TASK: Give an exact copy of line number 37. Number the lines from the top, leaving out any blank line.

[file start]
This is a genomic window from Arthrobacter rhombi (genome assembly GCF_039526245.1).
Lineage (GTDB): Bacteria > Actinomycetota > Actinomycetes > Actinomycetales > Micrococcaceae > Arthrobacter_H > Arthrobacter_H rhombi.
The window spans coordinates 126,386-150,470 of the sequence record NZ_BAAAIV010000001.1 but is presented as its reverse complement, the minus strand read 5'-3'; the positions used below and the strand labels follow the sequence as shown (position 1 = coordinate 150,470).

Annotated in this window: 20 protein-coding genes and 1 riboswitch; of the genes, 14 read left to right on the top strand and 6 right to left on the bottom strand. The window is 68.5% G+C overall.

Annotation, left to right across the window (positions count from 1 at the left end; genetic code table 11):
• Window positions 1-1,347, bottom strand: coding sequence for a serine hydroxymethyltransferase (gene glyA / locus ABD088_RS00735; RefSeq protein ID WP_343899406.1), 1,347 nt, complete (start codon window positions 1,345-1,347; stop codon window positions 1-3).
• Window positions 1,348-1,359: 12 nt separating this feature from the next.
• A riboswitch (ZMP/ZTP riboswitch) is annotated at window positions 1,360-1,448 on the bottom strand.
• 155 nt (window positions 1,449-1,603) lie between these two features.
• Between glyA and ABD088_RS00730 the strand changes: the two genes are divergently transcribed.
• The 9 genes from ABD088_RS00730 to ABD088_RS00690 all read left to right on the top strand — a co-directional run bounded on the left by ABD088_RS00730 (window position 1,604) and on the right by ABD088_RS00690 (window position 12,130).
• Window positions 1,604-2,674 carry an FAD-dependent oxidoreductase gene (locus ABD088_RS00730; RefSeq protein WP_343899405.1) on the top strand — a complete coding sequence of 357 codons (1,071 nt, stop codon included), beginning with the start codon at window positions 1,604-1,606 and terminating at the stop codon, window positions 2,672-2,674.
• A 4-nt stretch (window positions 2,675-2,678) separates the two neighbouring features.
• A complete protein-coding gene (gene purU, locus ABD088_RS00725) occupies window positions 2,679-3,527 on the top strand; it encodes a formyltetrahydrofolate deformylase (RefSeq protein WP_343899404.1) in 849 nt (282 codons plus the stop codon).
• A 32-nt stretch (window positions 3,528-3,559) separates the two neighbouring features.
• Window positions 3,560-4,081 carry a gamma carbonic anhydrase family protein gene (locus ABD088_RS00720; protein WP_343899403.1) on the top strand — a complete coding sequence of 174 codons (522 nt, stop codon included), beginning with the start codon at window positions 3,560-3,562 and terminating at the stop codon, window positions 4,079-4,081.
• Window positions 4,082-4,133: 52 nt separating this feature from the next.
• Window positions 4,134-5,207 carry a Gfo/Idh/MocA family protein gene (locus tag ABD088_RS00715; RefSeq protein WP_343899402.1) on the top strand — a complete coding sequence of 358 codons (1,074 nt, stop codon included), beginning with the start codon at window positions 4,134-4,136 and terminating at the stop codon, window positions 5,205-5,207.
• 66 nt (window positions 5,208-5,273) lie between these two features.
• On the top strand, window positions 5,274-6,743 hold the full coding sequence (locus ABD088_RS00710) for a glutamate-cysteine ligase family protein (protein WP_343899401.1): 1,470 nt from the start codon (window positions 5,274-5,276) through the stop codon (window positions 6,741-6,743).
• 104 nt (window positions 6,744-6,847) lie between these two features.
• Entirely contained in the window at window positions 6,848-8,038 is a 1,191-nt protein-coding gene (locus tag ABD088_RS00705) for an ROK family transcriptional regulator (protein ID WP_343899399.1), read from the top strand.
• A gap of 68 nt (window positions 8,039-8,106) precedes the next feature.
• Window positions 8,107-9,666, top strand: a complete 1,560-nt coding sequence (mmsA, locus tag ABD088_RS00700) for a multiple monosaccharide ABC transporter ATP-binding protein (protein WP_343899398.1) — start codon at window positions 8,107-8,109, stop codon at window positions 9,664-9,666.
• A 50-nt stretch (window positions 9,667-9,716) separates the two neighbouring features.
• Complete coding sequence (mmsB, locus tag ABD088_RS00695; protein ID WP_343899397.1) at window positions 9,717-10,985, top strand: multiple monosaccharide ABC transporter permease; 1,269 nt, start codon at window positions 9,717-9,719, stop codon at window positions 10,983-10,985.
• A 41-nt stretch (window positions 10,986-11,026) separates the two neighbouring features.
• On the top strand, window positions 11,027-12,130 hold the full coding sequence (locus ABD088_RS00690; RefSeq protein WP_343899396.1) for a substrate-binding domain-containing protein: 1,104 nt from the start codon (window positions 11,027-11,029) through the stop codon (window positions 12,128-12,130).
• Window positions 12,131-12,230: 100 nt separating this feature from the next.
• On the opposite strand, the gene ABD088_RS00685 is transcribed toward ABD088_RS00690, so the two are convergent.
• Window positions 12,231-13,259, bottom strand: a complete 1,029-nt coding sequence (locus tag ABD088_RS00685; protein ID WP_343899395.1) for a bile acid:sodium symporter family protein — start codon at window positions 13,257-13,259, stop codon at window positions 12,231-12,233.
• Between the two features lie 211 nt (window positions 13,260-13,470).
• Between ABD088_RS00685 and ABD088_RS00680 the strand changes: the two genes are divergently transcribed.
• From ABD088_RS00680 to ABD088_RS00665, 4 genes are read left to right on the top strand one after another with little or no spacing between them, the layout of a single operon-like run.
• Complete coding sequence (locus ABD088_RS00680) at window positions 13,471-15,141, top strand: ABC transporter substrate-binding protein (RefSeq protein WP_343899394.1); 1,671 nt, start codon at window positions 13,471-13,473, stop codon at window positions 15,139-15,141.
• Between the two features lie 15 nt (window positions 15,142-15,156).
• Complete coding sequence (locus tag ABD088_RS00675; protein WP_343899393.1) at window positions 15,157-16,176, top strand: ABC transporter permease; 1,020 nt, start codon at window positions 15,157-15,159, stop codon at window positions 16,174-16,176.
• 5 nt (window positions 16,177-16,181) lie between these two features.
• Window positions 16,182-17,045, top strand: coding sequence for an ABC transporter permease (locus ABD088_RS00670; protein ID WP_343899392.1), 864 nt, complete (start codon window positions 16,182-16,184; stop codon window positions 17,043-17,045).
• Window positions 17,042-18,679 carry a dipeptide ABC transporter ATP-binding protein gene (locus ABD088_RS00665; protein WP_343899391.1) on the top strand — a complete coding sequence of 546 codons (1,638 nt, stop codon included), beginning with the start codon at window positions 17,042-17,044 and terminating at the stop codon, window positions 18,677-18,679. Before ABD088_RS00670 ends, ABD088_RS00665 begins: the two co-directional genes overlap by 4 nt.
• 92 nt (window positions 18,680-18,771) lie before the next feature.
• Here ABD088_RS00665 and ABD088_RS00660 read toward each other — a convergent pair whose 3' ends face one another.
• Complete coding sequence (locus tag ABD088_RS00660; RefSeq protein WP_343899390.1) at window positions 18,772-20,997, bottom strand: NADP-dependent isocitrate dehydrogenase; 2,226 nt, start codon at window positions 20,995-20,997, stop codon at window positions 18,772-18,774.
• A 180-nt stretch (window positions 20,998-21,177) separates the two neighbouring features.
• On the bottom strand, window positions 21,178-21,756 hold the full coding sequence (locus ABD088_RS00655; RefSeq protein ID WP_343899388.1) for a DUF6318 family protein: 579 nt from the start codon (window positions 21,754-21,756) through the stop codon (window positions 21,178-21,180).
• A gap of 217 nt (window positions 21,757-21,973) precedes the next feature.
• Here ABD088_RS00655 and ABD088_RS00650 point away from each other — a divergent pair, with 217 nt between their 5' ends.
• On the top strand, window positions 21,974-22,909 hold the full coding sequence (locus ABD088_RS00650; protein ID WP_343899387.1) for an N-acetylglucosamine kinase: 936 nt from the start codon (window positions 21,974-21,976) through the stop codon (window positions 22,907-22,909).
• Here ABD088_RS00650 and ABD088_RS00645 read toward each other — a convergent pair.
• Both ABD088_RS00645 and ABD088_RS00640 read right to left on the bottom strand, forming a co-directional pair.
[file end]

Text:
• Complete coding sequence (locus tag ABD088_RS00675; protein WP_343899393.1) at window positions 15,157-16,176, top strand: ABC transporter permease; 1,020 nt, start codon at window positions 15,157-15,159, stop codon at window positions 16,174-16,176.